A study released this past Monday by scientists at the University of Sussex revealed that elephants can do much more that remember faces and places, they can identify voices and languages as well. These massive mammals can are capable of estimating age and gender based on the sound of an individual’s voice. The researchers performed an experiment on the elephants that involved playing audio recordings of a range of different voices in order to monitor the elephant’s reactions.
The experiment involved voice recordings from members of a number of different tribes. One of these tribes is more violent towards the elephants, having hunted them throughout centuries, called the Maasai. Another group, named the Kamba, have a more friendly relationships with the animals and are not a general threat towards them. The phrases that were recorded had the same meaning and delivered in the same manner but recited in different languages.
When presented with recordings of the Maasai, the elephants began forming a defensive group against what they thought to be an impending threat. In addition, they displayed behaviours such as sticking their trunks in the air to collect useful smells to gain further insight to the attacker.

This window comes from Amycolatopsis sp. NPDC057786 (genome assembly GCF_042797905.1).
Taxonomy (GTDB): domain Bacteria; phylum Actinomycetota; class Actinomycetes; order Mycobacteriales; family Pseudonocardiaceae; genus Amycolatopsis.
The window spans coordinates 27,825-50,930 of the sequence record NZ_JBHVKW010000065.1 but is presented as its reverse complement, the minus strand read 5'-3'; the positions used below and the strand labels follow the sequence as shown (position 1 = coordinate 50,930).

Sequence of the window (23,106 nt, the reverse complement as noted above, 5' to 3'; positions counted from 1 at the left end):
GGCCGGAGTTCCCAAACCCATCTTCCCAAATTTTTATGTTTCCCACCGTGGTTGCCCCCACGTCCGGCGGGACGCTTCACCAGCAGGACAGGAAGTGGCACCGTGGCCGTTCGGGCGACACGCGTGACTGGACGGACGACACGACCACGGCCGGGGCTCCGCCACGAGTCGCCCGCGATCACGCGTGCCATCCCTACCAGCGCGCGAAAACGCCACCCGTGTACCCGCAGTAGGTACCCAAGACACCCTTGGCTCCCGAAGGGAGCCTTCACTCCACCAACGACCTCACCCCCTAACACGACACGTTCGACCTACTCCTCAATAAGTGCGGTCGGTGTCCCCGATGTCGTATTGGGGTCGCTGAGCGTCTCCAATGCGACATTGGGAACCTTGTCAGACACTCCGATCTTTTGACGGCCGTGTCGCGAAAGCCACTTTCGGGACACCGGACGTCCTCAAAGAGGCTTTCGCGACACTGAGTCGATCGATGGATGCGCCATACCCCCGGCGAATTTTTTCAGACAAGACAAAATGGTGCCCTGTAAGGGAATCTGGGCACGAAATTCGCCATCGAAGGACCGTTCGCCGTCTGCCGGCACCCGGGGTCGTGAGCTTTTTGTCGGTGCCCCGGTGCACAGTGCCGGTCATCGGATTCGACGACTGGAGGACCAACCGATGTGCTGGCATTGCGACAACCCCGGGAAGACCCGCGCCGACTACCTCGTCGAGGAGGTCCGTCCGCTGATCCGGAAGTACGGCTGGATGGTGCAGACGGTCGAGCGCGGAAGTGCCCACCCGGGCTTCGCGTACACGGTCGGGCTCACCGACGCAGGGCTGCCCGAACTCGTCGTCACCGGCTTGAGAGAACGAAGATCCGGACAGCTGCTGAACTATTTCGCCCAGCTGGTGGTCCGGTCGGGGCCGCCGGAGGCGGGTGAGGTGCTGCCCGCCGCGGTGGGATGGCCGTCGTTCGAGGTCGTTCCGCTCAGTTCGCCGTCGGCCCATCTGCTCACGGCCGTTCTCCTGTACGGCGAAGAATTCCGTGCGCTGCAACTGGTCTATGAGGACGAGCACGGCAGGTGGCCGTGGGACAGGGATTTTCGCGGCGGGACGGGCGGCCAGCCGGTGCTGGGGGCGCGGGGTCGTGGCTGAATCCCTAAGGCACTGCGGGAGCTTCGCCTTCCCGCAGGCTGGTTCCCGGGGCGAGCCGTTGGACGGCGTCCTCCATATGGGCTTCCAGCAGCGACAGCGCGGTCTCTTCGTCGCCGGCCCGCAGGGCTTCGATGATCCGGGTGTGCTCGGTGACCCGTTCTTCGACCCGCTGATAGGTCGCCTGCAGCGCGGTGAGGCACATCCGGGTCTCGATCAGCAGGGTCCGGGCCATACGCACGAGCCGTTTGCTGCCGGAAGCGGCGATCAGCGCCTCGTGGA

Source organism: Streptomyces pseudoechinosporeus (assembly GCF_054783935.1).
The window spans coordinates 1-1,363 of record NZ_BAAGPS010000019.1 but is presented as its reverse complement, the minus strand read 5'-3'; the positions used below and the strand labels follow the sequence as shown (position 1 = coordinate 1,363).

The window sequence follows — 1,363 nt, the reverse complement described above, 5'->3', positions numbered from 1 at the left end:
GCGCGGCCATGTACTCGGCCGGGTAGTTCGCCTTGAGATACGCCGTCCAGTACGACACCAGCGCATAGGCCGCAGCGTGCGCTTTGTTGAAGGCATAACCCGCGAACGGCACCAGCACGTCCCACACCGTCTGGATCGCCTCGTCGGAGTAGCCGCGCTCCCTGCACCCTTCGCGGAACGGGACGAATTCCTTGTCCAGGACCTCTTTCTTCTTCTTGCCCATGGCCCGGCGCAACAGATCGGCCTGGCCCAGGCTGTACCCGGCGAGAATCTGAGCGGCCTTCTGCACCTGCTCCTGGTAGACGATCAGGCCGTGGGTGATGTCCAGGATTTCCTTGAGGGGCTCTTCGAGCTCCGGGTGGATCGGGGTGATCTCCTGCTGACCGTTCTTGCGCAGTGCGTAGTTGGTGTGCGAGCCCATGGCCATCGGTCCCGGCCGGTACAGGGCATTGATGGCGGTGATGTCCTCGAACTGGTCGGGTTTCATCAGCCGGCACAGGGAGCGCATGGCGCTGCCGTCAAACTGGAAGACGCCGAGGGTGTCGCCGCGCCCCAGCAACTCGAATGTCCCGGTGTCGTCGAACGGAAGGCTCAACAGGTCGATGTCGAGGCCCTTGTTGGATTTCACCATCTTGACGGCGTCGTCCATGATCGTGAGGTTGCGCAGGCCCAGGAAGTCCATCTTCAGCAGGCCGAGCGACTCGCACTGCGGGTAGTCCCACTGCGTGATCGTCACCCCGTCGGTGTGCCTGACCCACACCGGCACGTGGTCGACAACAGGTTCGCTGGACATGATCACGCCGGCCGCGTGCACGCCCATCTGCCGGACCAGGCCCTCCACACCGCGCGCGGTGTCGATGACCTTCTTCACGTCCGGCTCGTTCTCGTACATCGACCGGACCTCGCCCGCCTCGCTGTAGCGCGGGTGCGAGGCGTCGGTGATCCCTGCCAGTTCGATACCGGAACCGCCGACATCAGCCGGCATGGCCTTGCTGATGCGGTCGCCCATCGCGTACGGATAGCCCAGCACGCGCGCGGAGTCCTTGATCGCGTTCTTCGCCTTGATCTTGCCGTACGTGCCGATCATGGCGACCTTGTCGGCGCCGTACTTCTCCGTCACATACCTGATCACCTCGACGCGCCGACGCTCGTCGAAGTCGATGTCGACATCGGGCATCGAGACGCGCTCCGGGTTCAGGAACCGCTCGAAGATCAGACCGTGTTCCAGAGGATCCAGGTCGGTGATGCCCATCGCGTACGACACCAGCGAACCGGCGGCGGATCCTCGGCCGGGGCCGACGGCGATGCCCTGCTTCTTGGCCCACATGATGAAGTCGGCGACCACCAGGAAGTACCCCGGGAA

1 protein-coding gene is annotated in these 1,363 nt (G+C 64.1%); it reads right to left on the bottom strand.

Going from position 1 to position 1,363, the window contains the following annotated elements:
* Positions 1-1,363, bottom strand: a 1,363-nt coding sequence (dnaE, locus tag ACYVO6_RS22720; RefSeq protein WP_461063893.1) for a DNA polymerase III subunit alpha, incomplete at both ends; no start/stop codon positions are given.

However, when the elephants heard the recordings of female Maasai, they reacted less defensively, which indicates that they have the ability to differentiate between gender.
The study explains, “Moreover, these responses were specific to the sex and age of Maasai presented, with the voices of Maasai women and boys, subcategories that would generally pose little threat, significantly less likely to produce these behavioral responses.”
In addition to this astounding ability, researchers over the years have discovered that elephants are much more capable than ever thought.
- Elephants can feel grief. They have displayed burying rituals to honor their dead and they also have been seen crying for a lost member of their herd.
- Elephants sing by emitting a low frequency sound that is used to lure mates and to keep a herd from separating.
- Elderly elephants usually lead a herd as they can remember previous situations and use their experience to avoid being at risk of attack.